4 Electron Distribution Evolution

Based on the scattering rates, the temporal evolution of electron pitch angle distributions can be obtained through performing the 2-D Fokker-Planck diffusion simulations (Yu, Li, et al., 2019). Following previous studies (e.g., He et al., 2016; Li et al., 2017; Shprits et al., 2012; Yu, Wang et al., 2019), the initial distributions of electrons are assumed to be F = e−(E − 0.02)/0.1(sinαeq −  sin αLC)/(pc)2 (E is the electron energy in MeV, αLC is the loss cone), and the boundary conditions are taken as follows: F = 0 at αeq = αLC, ∂F/∂αeq = 0 at αeq = 90°, F = constant at E = 10 keV and F = 0 at E = 10 MeV. Figure 3 shows the electron temporal evolution diffused by chorus waves only (a–d), Z-mode waves only (e–h), and combined diffusion (i–l) at the indicated times at L = 6 at Saturn. Chorus waves can cause rapid scattering loss of energetic electrons in the energy range from tens of keV to ~500 keV at all pitch angles but accelerate relativistic electrons (>0.7 MeV) to higher energies at large pitch angles (40–90°). Consequently, a reversed energy spectrum is formed which is similar to the observations in Earth's radiation belt caused by plasmaspheric hiss (Ni et al., 2019; Zhao et al., 2019). As the time accumulates, the loss of energetic electrons and the acceleration of relativistic electrons are more pronounced. Unlike chorus waves, Z-mode waves mainly accelerate relativistic electrons at small pitch angles (< 50°). Z-mode waves can also lead to efficient scattering loss of energetic electrons near the loss cone (<30°). However, the loss of energetic electrons due to Z-mode waves is not as efficient as that due to chorus waves. When chorus waves and Z-mode waves simultaneously occur, the temporal evolution of electron pitch angle distributions driven by these two types of waves are significantly different from that by each kind of waves. The combined diffusion effect can significantly slow down the scattering loss of energetic electrons due to chorus waves and the acceleration of relativistic electrons at small pitch angles due to Z-mode waves. On the other hand, the combined diffusion effect can strongly speed up the relativistic electron energization at large pitch angles due to chorus waves. Moreover, the reversed energy spectrum disappears once the effects of Z-mode waves are taken into consideration.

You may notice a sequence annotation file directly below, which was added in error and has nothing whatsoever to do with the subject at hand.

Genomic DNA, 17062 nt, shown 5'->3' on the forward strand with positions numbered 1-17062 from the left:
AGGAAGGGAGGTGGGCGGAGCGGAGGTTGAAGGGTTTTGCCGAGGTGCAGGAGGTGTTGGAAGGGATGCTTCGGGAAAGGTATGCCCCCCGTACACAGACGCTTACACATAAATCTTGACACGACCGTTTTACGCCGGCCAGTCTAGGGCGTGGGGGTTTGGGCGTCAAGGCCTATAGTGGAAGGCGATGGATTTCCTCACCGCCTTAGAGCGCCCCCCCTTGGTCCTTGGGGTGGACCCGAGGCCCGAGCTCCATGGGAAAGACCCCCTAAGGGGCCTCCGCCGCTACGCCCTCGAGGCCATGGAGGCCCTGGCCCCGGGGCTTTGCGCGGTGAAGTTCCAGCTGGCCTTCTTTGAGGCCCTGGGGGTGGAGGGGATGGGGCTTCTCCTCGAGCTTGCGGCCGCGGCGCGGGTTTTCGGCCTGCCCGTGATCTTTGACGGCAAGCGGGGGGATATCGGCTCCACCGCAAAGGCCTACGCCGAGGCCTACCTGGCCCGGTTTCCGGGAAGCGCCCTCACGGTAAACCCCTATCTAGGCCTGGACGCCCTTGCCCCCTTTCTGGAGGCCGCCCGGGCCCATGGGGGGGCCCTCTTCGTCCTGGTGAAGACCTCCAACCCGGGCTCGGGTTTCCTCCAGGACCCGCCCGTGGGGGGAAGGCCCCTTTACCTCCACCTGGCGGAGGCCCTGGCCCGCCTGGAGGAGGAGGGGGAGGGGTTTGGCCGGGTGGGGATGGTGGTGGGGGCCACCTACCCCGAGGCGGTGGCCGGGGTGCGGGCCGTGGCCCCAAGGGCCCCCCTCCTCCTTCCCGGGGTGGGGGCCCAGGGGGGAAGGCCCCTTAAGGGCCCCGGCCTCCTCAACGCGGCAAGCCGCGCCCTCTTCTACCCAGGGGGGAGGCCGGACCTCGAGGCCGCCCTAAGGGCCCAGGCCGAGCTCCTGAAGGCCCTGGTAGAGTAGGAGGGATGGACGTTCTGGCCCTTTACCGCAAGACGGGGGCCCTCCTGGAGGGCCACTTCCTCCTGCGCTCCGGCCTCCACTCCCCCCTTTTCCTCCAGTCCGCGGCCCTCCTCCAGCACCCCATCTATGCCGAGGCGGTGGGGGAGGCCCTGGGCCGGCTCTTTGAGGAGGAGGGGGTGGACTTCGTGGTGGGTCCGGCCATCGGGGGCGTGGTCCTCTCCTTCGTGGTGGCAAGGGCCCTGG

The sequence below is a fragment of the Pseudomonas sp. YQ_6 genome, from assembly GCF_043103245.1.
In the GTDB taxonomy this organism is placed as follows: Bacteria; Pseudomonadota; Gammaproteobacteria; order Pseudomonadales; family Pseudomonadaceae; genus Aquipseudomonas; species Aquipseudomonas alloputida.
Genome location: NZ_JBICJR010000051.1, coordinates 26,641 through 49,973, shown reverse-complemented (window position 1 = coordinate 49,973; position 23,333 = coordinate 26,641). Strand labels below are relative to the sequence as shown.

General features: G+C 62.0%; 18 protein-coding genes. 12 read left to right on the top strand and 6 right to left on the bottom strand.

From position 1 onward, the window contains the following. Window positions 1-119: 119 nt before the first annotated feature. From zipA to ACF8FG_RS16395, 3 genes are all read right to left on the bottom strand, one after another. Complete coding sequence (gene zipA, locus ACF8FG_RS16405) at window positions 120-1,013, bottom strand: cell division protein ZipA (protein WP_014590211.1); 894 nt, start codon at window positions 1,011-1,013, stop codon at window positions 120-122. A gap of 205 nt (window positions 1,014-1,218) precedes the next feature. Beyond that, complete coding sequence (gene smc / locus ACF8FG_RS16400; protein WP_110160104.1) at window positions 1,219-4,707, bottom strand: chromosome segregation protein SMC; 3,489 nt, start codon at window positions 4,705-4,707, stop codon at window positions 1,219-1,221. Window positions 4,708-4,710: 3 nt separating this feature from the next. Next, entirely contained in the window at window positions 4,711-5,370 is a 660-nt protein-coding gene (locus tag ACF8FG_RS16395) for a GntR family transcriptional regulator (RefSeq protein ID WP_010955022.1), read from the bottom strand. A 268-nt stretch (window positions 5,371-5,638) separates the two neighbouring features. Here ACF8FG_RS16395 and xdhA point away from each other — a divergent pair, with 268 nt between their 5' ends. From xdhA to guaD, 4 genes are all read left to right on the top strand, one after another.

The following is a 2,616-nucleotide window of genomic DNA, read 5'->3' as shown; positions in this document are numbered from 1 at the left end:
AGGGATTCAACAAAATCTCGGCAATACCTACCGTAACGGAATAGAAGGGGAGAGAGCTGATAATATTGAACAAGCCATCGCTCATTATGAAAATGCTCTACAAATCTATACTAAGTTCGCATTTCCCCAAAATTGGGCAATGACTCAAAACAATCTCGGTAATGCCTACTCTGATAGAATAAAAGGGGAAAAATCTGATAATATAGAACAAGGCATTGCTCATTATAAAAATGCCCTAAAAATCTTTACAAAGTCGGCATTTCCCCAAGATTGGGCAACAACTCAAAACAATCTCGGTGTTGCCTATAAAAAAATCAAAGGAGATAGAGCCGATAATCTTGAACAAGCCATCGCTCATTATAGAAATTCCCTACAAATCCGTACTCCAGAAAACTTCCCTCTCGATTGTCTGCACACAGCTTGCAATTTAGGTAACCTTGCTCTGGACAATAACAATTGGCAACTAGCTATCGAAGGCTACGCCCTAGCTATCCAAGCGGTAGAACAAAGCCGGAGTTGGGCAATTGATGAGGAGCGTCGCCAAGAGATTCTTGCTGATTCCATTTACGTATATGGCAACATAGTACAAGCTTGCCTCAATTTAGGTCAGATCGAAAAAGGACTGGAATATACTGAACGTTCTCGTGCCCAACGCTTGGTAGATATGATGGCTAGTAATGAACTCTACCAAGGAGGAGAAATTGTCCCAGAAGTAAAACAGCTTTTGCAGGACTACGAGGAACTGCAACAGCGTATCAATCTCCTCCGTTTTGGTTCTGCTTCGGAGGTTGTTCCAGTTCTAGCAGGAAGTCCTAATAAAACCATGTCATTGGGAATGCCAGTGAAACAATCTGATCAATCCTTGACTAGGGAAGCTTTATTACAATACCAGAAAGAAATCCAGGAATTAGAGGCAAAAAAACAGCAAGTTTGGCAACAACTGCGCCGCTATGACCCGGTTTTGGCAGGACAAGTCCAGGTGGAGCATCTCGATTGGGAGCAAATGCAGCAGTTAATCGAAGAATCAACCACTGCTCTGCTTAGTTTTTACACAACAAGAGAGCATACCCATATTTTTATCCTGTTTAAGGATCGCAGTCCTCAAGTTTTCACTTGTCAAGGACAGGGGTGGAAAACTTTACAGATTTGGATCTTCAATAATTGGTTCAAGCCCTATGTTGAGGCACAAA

Details are in the caption following the image
The electron temporal evolution due to the diffusion by chorus waves only (a–d), Z-mode waves only (e–h), and combined scattering (i–l) at the indicated times at L = 6 at Saturn.

Figure 4 shows the line plots of temporal evolution of electron pitch angle distributions driven by chorus waves only (a–d), Z-mode waves only (e–h), and combined diffusion (i–l) at different electron energies. Chorus waves can cause the rapid and considerable scattering loss of 100 keV electrons over all pitch angles but significantly increase the phase space density of higher-energy electrons over a very broad pitch angle range. As the electron energy increases from 0.8 to 2.0 MeV, the increase of the electron phase space density is more pronounced, and the pitch angle coverage of electron acceleration gradually narrows. Similar to chorus waves, Z-mode waves can also lead to the loss of 100 keV electrons and the remarkable acceleration of higher-energy electrons. However, the only difference is that the phase space density of 100 keV electrons increases in the pitch angle range of 35–50°. Compared with chorus waves, Z-mode waves lead to a larger growth of the relativistic electron (>0.8 MeV) phase space density on the same time scale. When chorus waves and Z-mode waves simultaneously interact with electrons, the combined diffusion greatly weakens the loss of 100 keV electrons but remarkably enhances the acceleration of relativistic electrons driven by chorus waves. On the time scale of a day, the loss efficiency of 100 keV electrons reduces by about 2 orders of magnitude, whereas the acceleration efficiency of >1.5 MeV electrons increases by more than an order of magnitude. Moreover, the presence of chorus waves can further accelerate and scatter the relativistic electrons accelerated by Z-mode waves toward the larger and smaller pitch angles, and thus result in a flatter pitch angle distribution at small pitch angles.

Details are in the caption following the image